The Mythic Circle is a creative writing journal devoted to fantasy-inspired creative works; it has been published by the Mythopoeic Society since 1987, and earlier versions of the Society’s creative writing efforts extend to Mythril (1971 to 1980) and Mythellany (1981 to 1987). These journals have now been archived in their entirety at https://dc.swosu.edu/mythsoc/ through the efforts of the Society’s archivist, Phillip Fitzsimmons, and digital assistant Benjamin Dressler. All but the current issue may be downloaded for free, and the current issue may be purchased as a digital download or ordered as a print-on-demand title from Amazon.

In its thirty-three year existence, The Mythic Circle has benefitted from the creative efforts of a wide variety of authors and artists, and some have been repeat contributors, including some who have written for this issue: Joe R. Christopher, author of the Arthurian dialog “Six Years After the Wedding,” contributed to the very first issue of The Mythic Circle; S. Dorman, author of “Working Title,” imagining a conversation between C.S. Lewis and Mark Twain, contributed two stories to the second issue; David Sparenberg, author of the poem “Ritual,” became a contributor with several poems in Issue #11; Lee Clark Zumpe, author of the dragon tale “The Dreaded Tome of Urawn,” first appeared in Issue #15; Kevan Bowkett, author of “Troll,” first contributed a poem to Issue #37; Holly Day’s first poems for us appeared in Issue #40, Lawrence Buentello and Meg Moseman joined us just last year, and all of these authors have made subsequent contributions after their first. We have deep connections like these with many additional authors.

But we also welcome new voices, such as Mary Alice Dixon, author of the folktale “The Tree That Stood Forever,” Ella Wallsworth-Bell, author of the fantasy romance “Falling for a Cornish Maid,” Ama Kirchner, author of “What Iphigenia Knows,” drawn from Greek mythic roots, and DC Mallery, author of “Equuleus of Troy,” also amplifying a tale from the Trojan War. Welcome!

With the retirement of Gwenyth Hood after twenty-two excellent years, new editors Victoria Gaydosik (fiction and general management) and Nolan Meditz (poetry) have introduced a few new ideas: for the first time, this issue includes audio files of each story and poem read by a cadre of volunteers on quite short notice. The files will be available at https://dc.swosu.edu/mcircle/. If this feature proves popular, we hope to repeat and expand it in next year’s edition. Other plans include an index of every work published in Mythril, Mythellany, and The Mythic Circle; collections of individual writers’ complete contributions as separate volumes where permitted; expanded graphic elements; celebratory volumes for our upcoming 50 anniversaries; and possible discussion forums through our archive on the Digital Commons. We hope to draw together the tradition of excellence behind us and add new digital features of interest to our readers. We welcome your insights and suggestions. -Victoria Gaydosik, fiction editor and general manager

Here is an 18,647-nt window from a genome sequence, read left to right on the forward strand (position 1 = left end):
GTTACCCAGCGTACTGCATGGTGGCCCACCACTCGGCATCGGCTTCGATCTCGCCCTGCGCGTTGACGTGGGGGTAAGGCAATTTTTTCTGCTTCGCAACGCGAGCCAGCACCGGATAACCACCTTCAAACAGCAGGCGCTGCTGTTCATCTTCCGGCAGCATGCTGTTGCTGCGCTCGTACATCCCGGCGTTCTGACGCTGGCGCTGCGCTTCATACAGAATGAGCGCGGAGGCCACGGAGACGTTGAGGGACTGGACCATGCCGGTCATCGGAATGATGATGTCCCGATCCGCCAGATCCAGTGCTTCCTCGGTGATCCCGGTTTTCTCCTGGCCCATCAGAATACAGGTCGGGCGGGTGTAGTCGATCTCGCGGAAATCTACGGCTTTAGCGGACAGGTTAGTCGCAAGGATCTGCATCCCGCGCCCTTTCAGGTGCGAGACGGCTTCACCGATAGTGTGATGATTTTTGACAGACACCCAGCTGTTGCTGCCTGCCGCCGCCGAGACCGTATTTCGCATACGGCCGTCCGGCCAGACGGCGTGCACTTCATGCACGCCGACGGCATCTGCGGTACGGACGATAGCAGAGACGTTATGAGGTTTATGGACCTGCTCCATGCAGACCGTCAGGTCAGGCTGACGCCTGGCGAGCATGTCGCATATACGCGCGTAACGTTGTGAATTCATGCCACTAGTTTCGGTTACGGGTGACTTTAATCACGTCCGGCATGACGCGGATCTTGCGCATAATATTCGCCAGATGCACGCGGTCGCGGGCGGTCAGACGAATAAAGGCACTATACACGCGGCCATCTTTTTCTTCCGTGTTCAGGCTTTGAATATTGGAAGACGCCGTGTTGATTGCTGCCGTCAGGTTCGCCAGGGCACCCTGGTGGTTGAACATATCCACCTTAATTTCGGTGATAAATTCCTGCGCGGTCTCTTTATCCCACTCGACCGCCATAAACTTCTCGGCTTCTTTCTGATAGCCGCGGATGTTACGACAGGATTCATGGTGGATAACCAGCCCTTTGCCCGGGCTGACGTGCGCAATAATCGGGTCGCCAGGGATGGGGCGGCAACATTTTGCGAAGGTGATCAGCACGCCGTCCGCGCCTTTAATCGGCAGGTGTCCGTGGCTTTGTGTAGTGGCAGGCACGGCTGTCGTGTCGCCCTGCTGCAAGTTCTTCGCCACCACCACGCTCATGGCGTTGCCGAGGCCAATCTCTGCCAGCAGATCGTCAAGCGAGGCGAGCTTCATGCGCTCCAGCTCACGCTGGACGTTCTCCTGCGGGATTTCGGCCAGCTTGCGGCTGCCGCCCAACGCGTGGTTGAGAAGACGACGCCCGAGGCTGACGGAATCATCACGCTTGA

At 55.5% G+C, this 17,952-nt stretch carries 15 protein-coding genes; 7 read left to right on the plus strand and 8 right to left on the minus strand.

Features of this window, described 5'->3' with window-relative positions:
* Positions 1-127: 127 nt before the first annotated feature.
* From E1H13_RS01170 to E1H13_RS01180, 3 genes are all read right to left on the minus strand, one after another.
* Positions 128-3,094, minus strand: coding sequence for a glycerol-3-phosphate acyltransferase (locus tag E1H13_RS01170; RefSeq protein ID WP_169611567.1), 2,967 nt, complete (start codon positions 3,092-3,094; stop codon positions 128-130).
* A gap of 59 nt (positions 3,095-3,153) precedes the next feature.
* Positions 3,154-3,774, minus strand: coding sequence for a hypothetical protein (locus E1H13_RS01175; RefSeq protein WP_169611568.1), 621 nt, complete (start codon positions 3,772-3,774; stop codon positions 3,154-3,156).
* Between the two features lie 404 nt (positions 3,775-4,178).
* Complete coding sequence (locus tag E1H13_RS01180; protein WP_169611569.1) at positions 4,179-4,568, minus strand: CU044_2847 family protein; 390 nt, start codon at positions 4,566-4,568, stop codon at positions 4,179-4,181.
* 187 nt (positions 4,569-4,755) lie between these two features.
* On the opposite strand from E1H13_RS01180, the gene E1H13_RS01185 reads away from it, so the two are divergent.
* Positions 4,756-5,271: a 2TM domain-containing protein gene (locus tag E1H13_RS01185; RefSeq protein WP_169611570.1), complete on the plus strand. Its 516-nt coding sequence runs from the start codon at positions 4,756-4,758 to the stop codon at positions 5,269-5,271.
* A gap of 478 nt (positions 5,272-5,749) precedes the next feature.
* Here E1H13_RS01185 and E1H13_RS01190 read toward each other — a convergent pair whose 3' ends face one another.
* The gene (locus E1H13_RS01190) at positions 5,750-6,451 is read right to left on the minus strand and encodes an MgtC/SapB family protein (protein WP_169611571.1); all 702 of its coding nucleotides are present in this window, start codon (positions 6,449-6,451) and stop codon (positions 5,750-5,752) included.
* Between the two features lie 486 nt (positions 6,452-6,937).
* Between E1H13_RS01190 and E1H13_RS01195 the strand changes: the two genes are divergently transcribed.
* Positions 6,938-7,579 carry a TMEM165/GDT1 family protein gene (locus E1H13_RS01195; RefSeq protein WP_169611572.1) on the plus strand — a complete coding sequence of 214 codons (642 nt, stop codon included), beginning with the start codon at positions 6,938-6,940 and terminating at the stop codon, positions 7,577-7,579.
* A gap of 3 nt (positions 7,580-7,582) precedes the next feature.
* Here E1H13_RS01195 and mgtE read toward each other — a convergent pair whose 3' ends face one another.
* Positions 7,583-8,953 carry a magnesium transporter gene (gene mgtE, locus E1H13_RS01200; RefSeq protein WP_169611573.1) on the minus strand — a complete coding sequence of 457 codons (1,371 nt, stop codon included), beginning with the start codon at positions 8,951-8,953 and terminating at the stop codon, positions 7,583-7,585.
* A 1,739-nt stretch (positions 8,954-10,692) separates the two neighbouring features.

From the Poetry Editor: I am Dr. Nolan Meditz, an Assistant Professor of Composition Studies at Southwestern Oklahoma State University, and it is my honor to serve as Poetry Editor for The Mythic Circle. For Issue 42, both Dr. Gaydosik and I have endeavored to compile the works that best exemplify mythic narrative and lyric composition.

In my role as poetry editor, I aim to select poems I feel leverage mythic tropes to speak to an innate sense of wonder about the world and/or retell old stories in interesting ways. I also try to find a balance of voices in the submissions I receive in order to reflect the variety of tales, contexts, and emotions that act as the foundation of mythopoeic literature. Individual poems in this volume achieve these editorial objectives by recontextualizing Homeric epics, providing stark images of ruined worlds, mourning the loss of magic, and singing to the beauty of ritual and nature, just to cite a few examples.

It is my hope that the poems you read here preserve the wonder, the mystery, and at times even the weirdness inherent to the mythopoeic.

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